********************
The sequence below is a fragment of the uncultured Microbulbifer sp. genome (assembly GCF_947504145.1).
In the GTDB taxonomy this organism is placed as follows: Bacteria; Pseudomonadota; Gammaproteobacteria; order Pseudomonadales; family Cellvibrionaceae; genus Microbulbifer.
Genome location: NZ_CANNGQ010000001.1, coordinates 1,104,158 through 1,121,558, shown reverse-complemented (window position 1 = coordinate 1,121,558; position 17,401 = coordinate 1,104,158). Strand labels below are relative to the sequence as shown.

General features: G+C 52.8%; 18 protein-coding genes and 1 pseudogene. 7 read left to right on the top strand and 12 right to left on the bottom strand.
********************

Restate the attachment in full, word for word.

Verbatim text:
The sequence below is a fragment of the uncultured Microbulbifer sp. genome (assembly GCF_947504145.1).
In the GTDB taxonomy this organism is placed as follows: Bacteria; Pseudomonadota; Gammaproteobacteria; order Pseudomonadales; family Cellvibrionaceae; genus Microbulbifer.
Genome location: NZ_CANNGQ010000001.1, coordinates 1,104,158 through 1,121,558, shown reverse-complemented (window position 1 = coordinate 1,121,558; position 17,401 = coordinate 1,104,158). Strand labels below are relative to the sequence as shown.

General features: G+C 52.8%; 18 protein-coding genes and 1 pseudogene. 7 read left to right on the top strand and 12 right to left on the bottom strand.